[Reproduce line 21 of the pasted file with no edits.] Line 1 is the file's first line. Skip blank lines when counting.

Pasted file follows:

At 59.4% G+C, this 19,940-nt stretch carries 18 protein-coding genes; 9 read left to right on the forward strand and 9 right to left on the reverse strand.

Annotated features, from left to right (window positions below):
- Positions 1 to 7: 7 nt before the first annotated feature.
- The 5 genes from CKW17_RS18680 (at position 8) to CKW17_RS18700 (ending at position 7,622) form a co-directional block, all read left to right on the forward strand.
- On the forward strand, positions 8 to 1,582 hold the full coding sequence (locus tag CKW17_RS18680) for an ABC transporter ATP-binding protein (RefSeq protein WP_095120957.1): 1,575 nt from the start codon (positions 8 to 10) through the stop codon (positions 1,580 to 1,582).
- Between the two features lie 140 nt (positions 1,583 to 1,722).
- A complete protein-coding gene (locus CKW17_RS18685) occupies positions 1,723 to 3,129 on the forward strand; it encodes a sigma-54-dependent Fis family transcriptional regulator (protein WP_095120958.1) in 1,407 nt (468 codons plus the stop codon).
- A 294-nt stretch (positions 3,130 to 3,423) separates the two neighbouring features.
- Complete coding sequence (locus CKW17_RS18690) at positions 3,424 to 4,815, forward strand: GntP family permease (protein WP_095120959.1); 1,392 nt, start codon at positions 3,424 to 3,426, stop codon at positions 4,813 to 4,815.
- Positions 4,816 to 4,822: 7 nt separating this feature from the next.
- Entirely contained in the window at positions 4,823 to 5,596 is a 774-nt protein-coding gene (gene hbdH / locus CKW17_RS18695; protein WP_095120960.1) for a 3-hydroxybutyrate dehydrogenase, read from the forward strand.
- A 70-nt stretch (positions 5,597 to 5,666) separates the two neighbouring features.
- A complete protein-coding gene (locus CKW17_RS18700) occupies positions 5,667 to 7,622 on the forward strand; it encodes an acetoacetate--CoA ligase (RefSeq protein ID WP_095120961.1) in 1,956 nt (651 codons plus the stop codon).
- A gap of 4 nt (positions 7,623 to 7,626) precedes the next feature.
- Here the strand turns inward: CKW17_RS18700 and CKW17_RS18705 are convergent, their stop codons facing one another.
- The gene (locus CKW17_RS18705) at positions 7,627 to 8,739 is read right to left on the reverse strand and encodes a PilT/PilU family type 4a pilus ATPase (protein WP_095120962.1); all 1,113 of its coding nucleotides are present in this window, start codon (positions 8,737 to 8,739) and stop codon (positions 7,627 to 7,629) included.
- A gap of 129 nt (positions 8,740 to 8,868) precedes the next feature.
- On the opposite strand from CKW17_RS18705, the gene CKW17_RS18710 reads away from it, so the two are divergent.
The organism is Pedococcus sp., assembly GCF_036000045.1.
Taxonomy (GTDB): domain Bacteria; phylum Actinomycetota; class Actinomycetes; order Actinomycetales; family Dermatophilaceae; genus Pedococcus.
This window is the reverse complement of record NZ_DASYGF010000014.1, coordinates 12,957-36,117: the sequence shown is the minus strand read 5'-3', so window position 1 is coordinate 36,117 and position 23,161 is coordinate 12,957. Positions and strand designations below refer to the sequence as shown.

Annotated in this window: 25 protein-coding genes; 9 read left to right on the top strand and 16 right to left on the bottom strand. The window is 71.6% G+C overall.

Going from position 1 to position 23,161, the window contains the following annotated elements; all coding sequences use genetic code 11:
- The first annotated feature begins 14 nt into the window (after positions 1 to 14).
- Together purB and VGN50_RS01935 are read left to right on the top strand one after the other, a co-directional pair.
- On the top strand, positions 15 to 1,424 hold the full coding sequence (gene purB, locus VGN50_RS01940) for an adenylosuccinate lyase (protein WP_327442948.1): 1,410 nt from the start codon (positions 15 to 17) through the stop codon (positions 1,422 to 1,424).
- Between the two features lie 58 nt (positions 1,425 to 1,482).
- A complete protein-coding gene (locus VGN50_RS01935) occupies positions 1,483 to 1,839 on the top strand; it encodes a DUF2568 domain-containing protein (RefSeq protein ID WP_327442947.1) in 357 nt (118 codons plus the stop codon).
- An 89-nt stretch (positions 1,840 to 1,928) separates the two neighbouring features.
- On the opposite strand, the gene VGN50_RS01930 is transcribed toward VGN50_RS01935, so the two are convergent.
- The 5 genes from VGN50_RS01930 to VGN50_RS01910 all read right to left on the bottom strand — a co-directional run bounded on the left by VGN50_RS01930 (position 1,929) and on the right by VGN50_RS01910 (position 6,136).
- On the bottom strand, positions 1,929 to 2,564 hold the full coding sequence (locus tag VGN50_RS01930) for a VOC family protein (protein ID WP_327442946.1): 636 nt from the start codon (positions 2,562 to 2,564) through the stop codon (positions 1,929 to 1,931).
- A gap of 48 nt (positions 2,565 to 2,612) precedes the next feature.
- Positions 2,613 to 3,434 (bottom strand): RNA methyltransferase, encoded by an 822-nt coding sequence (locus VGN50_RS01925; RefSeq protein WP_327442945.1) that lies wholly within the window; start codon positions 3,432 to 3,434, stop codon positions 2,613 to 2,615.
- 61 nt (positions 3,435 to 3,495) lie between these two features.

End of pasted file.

This window is the reverse complement of record NZ_DASYGF010000014.1, coordinates 12,957-36,117: the sequence shown is the minus strand read 5'-3', so window position 1 is coordinate 36,117 and position 23,161 is coordinate 12,957. Positions and strand designations below refer to the sequence as shown.